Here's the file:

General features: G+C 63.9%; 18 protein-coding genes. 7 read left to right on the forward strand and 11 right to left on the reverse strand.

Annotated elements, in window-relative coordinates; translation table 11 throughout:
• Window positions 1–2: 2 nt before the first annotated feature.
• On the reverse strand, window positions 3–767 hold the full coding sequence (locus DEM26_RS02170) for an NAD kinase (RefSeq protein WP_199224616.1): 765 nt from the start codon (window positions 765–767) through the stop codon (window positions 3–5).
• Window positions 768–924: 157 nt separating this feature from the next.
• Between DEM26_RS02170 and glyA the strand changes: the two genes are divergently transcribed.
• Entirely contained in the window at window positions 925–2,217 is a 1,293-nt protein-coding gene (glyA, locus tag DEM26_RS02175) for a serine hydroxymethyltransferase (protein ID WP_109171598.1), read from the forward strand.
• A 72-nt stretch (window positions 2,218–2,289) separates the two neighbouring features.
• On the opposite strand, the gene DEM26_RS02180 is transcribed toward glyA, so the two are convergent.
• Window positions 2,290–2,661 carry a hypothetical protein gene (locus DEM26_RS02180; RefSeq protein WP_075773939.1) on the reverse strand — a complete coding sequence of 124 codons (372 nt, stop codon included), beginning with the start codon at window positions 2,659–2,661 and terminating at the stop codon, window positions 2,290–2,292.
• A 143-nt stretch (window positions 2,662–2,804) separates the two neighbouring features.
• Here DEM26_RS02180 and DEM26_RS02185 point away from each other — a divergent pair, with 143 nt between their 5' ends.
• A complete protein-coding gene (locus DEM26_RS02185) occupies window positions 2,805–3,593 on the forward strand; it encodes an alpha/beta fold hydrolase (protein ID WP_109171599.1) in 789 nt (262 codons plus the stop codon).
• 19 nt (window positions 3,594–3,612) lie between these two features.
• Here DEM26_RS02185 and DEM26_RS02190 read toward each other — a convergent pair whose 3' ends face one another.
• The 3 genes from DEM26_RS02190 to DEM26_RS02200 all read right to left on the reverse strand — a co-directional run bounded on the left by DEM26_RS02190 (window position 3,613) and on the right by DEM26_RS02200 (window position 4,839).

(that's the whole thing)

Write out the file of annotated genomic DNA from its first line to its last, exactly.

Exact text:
General features: G+C 63.9%; 18 protein-coding genes. 7 read left to right on the forward strand and 11 right to left on the reverse strand.

Annotated elements, in window-relative coordinates; translation table 11 throughout:
• Window positions 1–2: 2 nt before the first annotated feature.
• On the reverse strand, window positions 3–767 hold the full coding sequence (locus DEM26_RS02170) for an NAD kinase (RefSeq protein WP_199224616.1): 765 nt from the start codon (window positions 765–767) through the stop codon (window positions 3–5).
• Window positions 768–924: 157 nt separating this feature from the next.
• Between DEM26_RS02170 and glyA the strand changes: the two genes are divergently transcribed.
• Entirely contained in the window at window positions 925–2,217 is a 1,293-nt protein-coding gene (glyA, locus tag DEM26_RS02175) for a serine hydroxymethyltransferase (protein ID WP_109171598.1), read from the forward strand.
• A 72-nt stretch (window positions 2,218–2,289) separates the two neighbouring features.
• On the opposite strand, the gene DEM26_RS02180 is transcribed toward glyA, so the two are convergent.
• Window positions 2,290–2,661 carry a hypothetical protein gene (locus DEM26_RS02180; RefSeq protein WP_075773939.1) on the reverse strand — a complete coding sequence of 124 codons (372 nt, stop codon included), beginning with the start codon at window positions 2,659–2,661 and terminating at the stop codon, window positions 2,290–2,292.
• A 143-nt stretch (window positions 2,662–2,804) separates the two neighbouring features.
• Here DEM26_RS02180 and DEM26_RS02185 point away from each other — a divergent pair, with 143 nt between their 5' ends.
• A complete protein-coding gene (locus DEM26_RS02185) occupies window positions 2,805–3,593 on the forward strand; it encodes an alpha/beta fold hydrolase (protein ID WP_109171599.1) in 789 nt (262 codons plus the stop codon).
• 19 nt (window positions 3,594–3,612) lie between these two features.
• Here DEM26_RS02185 and DEM26_RS02190 read toward each other — a convergent pair whose 3' ends face one another.
• The 3 genes from DEM26_RS02190 to DEM26_RS02200 all read right to left on the reverse strand — a co-directional run bounded on the left by DEM26_RS02190 (window position 3,613) and on the right by DEM26_RS02200 (window position 4,839).